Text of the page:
World leaders are meeting for the 26th time to address the causes and effects of climate change.
These five questions and answers show how much our planet has already changed.
1) Which regions emit the most CO2?
Governments are increasingly pledging to transform their economies to become carbon neutral within the next 10 to 30 years. With emissions stabilizing in Europe and the Americas and rising in Asia and Africa, the following chart shows how much of an economic turnaround carbon neutrality would need.
Absolute emissions, however, only tell half the story. Countries in Asia have seen immense population growth over the last decades, and more people leads to greater consumption of resources.
Seen from a CO2 per capita perspective, the picture is very different. Factoring in population size puts the spotlight on both Western countries like the US and Australia, as well as nations in other parts of the world, including Russia, Saudi Arabia, Oman, Qatar and Mongolia.
In the discussion about who should contribute most to emissions reductions, experts argue that not all nations can be held equally responsible, and that economic power and wealth should be taken into account.
Clustering countries in terms of income groups (see below) shows a connection between higher levels of income and higher median emissions per capita. It also reveals how countries within each group vary widely, and that the higher the income group, the wider the spread across the emissions spectrum.
High income countries with elevated emissions, such as Qatar, emit much more CO2 per capita than countries like Germany and France, although they are in the same income group.
And although countries like India and China rank low on per capita emissions, their decisions still have a big impact, given their huge population numbers (bubble size).
2) What are the major sources of greenhouse gas emissions?
Given the correlation between economic strength and CO2 emissions, it’s no surprise that the industrial sector is responsible for the lion’s share (35%) of overall greenhouse gases (GHG) — including methane and nitrous oxide — released into the atmosphere.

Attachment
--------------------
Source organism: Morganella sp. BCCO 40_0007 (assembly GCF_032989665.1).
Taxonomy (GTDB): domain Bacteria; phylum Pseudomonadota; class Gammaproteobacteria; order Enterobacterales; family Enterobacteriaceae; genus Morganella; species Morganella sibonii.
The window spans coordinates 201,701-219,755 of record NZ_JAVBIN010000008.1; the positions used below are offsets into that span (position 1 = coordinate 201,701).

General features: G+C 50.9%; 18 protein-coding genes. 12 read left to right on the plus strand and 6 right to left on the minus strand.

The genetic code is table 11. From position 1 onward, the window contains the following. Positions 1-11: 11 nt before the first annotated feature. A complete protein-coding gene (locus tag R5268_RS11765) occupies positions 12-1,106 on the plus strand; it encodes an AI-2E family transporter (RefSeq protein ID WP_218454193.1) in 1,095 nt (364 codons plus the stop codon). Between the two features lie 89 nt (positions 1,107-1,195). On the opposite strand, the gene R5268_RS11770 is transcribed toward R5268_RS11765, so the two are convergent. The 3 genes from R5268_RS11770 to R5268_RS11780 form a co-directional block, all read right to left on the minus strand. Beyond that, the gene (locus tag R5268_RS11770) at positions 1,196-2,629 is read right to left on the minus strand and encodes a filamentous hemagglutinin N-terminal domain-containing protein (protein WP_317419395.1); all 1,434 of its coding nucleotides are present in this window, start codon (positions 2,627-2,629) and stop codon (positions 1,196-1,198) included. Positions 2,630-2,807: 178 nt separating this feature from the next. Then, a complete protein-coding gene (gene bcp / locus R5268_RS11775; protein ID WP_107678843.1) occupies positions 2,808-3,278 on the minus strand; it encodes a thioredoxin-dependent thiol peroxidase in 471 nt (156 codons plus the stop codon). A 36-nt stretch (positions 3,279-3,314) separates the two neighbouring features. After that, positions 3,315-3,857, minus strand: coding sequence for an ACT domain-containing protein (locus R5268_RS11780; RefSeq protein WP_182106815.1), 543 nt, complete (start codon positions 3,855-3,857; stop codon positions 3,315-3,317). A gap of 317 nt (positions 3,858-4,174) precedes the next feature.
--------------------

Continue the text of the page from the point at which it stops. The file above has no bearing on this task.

At 20%, agriculture, forestry and change in land use collectively account for the second greatest source of GHG emissions.
Over the last two decades, the annual amount of tree cover lost has gradually increased. Russia, Brazil and the United States were the world’s biggest drivers of deforestation in 2020.
Compared to the decade from 1990-2000, however, the rate of deforestation has slowed.
Deforestation is not only problematic because the CO2 previously stored in the ground and the trees themselves is released into the atmosphere, but also because forests and soils are “carbon sinks” that absorb atmospheric CO2 — making them a valuable tool in the fight against climate change.
3) How have CO2 emissions developed over the last centuries?
CO2 emissions from burning fossil fuels have been on the rise since the early days of industrialization. However, as humans produced higher levels of carbon dioxide, Earth absorbed it in natural “carbon sinks,” such as forests and oceans.
But as humanity began to produce more CO2 and other greenhouse gases than the planet’s ecosystem could naturally absorb, more of those emissions became trapped in the atmosphere (red area in the following chart).
4) How much has the world warmed already?
An increasing volume of CO2 particles traps the sunlight’s warmth in the atmosphere, acting like a greenhouse in which it gets warmer and warmer. Compared to the 20th century — and the past five years in particular — the average global temperature has increased by almost 1 degree Celsius (1.8 degrees Fahrenheit).
This change is measured by calculating the difference between temperatures observed at a specific time and place and the historical average for that same spot. The 1 degree increase in temperature is the global average of those variations. The difference can be much greater on a local level.
In a more concrete example, the average August temperature in the northwestern US city of Portland was around 20 C from 1991 to 2020. With global warming, Portland is seeing hotter-than-average days. On August 13, for example, the daily average reached 30 C, which was an extreme temperature anomaly.
In the same week, unusual temperatures were recorded in Spain, Tunisia, Russia, India, Cambodia, Australia and Argentina, to name just a few countries.
Such temperature increases push Earth’s temperature anomaly up and will have potentially wide-ranging effects — from pockets of impossible heat to failing harvests and an increase in dangerous events like storms and floods. A rise in sea levels is among the most noticeable impacts. Hotter temperatures are melting ice caps and glaciers and increasing the total amount of water in the oceans.
5) How much sea level rise do we already have?
According to data compiled by the National Oceanic and Atmospheric Administration (NOAA), the United States government climate research agency, sea levels have risen nearly 25 centimeters (9.8 inches) in the last 140 years. Around one third of that increase happened in the last 25 years alone.
Sea levels are rising worldwide, but the trend is accentuated in the Arctic, which is heating faster than other regions.
The thermal property of water that allows it to expand when warmer is also contributing to rising sea levels.
As usual, there is a caveat to the absolute numbers. While most of the world’s oceans and seas are indeed higher their historical levels, some areas are more affected than others.
Tide gauges in western Canada and northern Chile, for example, detect steady or even receding seas, whereas island countries in the southern Pacific and Indian oceans are witnessing alarming increases in levels — threats that could lead to them literally disappearing beneath the waves.